It is exactly a year since I started volunteering one day a week in the garden at Charleston farmhouse in East Sussex, where artists Vanessa Bell and Duncan Grant lived and painted in the middle decades of the twentieth century. So for this week’s six I am sharing some photographs I took of the garden on my iPhone earlier this week. As you can see from the sign above, on Tuesdays when I volunteer the garden is closed to the public and it is pretty special being able to garden there with almost nobody about, apart from head gardener Fiona. The house and garden are open Wednesday to Sunday and are definitely worth a visit if you have never been
- Painterly planting
Vanessa Bell, artist, sister of Virginia Woolf and a leading light in the Bloomsbury Group, was a keen gardener. She liked to plant in bold colours, in drifts and her garden is the subject of many of her paintings. One of the views she painted was along this path in front of the house. At this time of year wallflowers provide a splash of bright colour. Along the edge of the path are Dianthus ‘Mrs Sinkins’ which will soon flower in an old-fashioned pink. Some of the many apple trees in the garden can also be seen still in blossom.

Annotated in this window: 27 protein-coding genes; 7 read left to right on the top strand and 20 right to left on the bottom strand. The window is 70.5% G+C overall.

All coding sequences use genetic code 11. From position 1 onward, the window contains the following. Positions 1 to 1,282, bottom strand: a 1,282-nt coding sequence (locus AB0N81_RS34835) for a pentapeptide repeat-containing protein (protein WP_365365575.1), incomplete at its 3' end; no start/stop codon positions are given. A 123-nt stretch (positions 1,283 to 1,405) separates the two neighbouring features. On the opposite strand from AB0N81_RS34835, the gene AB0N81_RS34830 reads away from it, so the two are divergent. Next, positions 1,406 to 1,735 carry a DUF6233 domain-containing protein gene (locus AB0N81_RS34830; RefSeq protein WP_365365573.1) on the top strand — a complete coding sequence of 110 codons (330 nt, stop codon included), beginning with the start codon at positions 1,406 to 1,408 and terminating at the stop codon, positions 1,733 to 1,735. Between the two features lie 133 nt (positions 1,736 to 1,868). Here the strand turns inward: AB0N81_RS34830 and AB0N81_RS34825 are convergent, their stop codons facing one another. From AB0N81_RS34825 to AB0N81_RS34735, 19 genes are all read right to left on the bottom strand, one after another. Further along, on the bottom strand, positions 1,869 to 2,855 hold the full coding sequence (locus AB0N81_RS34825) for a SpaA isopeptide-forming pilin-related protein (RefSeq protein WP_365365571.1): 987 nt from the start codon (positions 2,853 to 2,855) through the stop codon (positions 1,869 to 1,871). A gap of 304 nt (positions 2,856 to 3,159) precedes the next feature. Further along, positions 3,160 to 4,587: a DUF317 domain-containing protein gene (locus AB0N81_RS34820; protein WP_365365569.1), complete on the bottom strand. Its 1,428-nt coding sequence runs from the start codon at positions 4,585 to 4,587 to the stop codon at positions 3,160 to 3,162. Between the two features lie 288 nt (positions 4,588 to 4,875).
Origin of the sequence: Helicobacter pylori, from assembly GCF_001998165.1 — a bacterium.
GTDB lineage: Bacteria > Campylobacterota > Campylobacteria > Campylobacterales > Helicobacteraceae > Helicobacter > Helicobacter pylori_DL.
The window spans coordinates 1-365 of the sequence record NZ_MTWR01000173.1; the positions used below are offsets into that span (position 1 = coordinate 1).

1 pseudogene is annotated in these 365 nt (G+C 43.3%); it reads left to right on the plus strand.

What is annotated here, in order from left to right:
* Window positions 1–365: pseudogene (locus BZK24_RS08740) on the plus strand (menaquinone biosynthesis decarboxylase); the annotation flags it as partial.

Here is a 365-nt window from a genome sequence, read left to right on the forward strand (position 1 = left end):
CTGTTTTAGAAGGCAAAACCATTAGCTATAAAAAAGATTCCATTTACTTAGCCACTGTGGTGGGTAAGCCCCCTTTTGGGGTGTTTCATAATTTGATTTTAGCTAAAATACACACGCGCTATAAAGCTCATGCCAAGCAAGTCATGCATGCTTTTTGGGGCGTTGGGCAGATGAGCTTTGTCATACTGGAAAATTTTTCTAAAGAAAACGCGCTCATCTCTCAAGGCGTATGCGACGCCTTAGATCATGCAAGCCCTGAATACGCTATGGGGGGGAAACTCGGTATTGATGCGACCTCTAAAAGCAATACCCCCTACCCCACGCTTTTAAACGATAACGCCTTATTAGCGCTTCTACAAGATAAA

2. Statues and busts
Sculptures are an important feature of the garden – many of the statues and busts were by Bloomsbury artists, in particular by Vanessa’s son Quentin Bell, such as Pomona, the fruit gatherer above. Others, including the busts that sit atop the garden wall were from Lewes Art School. In winter, they are all wrapped up to preserve them, before emerging again in the spring.
3. View from the studio
Another view that Vanessa often painted was this path leading away from the studio she shared with Grant. At the moment it is a subtle palette of blue forget-me-nots and purple honesty, but soon it will explode into colour with roses, irises, foxgloves, poppies and more.
4. The piazza
Vanessa Bell loved visiting the Mediterranean South of France and she brought a little bit of it back home with her when she and her friends created this mosaic piazza, a sunny south-facing place to sit and talk with friends. There is a little pond with a water spout and one of my favourite planters in the garden – the woman’s torso with hydrangeas.
5. The vegetable garden
With the help of one of the other volunteers, head gardener Fiona has restored the vegetable garden this year, using the bricks from the old path to created new raised beds where she is growing beans, sweet peas, chives, lettuces, rhubarb and gooseberries, as well as an entire bed devoted to Charleston’s trademark artichokes with their ornamental silvery foliage.
6. The orchard and pond
Next week sees the start of the annual Charleston Festival when the quiet orchard with Quentin Bell’s brick statue of a sphinx will become a bustling cafe area and literary types will discuss the talks they are going to, while contemplating the peaceful pond with its waterlilies, blissfully unaware that in a few week’s time the gardener will be wading in to remove the parrot feather pondweed before it takes over!
To discover the highlights from other Six-ers’ gardens this week, head on over to The Propagator’s blog.